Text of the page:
There must be a Federal election coming.
The Greens have declared their support for funding and building a full fast rail network on the east coast of Australia, serving Brisbane, Gold Coast, Sydney, Canberra and Melbourne (as per the official study from a couple of years ago).
Yesterday Labor made a pledge to get started on buying the corridor for the same network.
And today the Coalition has pledged $2 billion for fast rail between Melbourne and Geelong – upgrades and additional tracks so that trains run at an average 160 km/h (rather than this being the top speed, as now). The investment would also include business cases for other projects.
The proposed east coast HSR network
The study is well worth a read if you’ve never had a look.
It would run between Brisbane, Sydney and Melbourne. Gold Coast and Canberra would both be served by spur lines. This means compromising on timetable frequency and operations. The study says this design reduces the required station footprints, and speeds up the journey for through trains.
Let’s assume this plan is the most feasible. Fast rail has shown proven benefits in many countries. If all this investment occurred in Australia, it could cut air travel and spark development along the route – at least in the areas served by a station.
But there’s a catch. There are doubts about HSR’s viability for interstate travel in Australia. Our geography – the distances involved – makes it really difficult.
Unlike in Europe or Asia, the planned line between Melbourne, Sydney and Brisbane is, I suspect, with current technology, a bit too long to be really competitive against air travel, with too few large intermediate destinations.
Will conventional rail technology increase speeds in the coming years? It’s hard to say. Regular service speeds of about 320-350 km/h seem to have been the maximum for about 20 years. (But I’m a terrible futurist.)
It probably makes sense to reserve the corridors, but I’m less sure about trying to build the whole east coast network right now – especially with such a backlog of public transport projects in major cities and along regional corridors.
What’s most viable right now?
Rather than try and take on building a full HSR system which might cost tens of billions of dollars with sub-optimal travel time outcomes, what if the most obvious portion, Sydney to Canberra, was the focus for now?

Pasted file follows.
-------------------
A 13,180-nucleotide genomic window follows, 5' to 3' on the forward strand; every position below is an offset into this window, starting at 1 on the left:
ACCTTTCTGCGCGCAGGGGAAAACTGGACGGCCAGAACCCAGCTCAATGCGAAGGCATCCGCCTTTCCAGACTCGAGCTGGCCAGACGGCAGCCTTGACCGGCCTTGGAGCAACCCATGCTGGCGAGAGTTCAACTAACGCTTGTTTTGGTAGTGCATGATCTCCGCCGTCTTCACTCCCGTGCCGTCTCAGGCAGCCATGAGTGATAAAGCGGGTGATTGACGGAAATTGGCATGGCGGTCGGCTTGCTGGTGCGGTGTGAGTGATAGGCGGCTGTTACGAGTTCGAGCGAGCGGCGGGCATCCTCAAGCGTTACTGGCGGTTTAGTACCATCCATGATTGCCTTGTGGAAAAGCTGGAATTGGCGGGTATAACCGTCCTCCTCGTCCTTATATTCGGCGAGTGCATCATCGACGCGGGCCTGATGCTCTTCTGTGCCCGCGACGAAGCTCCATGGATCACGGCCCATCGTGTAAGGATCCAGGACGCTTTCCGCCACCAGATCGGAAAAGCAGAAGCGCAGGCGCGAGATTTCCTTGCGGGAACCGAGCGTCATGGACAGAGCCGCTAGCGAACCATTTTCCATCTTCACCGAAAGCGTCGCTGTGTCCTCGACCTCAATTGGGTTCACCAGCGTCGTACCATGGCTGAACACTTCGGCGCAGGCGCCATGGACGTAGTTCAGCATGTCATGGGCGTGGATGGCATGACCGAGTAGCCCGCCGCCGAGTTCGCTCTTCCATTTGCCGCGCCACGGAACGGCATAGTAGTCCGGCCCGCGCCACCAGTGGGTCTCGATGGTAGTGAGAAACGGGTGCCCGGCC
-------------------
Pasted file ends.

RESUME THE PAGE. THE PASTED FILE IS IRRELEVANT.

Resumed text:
That’s the sector that’s relatively straightforward. At an expected 64 minutes by train, it is a short enough distance to be competitive with air (55 minutes plus transit time, which could easily be another 30-60 minutes), and long enough to be competitive with road (about 180 minutes).
There are also fast-paced improving local connections at each end.
It would be a good first project, and if done well, gain good political support for further extensions or lines elsewhere, thanks to serving Canberra’s politicians.
To be fair, the study actually said this should be the first section. I’m just not sure the politicians are paying attention.
Think local and regional
While we wait for east coast high speed rail, there’s a compelling argument for upgrades to the existing regional lines for intra-state travel (such as Melbourne’s commuter lines to Geelong, Ballarat, Bendigo, Seymour/Shepparton, Gippsland) to get ensure the existing fleet can attain and stick to their maximum speeds for more of their trip: full duplication, for a start, and provision and separation of metro services, especially to Melton and Wyndham Vale.
In this respect, the Federal Coalition’s pledge today makes some sense. It seems like quite a lot of money for only a moderate time saving – if the train fleet needs to be replaced, should they be aiming for higher speed than average 160/top speed 200?
Of course, assuming it includes track amplification, there would also be capacity benefits for Melbourne’s west.
With any of these plans, high speed rail needs to be accompanied by boosts to local public transport connections around the regional stations. If a major rail line is reliant on park and ride, that will severely limit patronage.
So, as always, excuse my rambling. What I’m trying to say is this:
A full interstate HSR network along the east coast has a lot of potential… eventually. But I suspect shorter distance projects are probably more viable right now.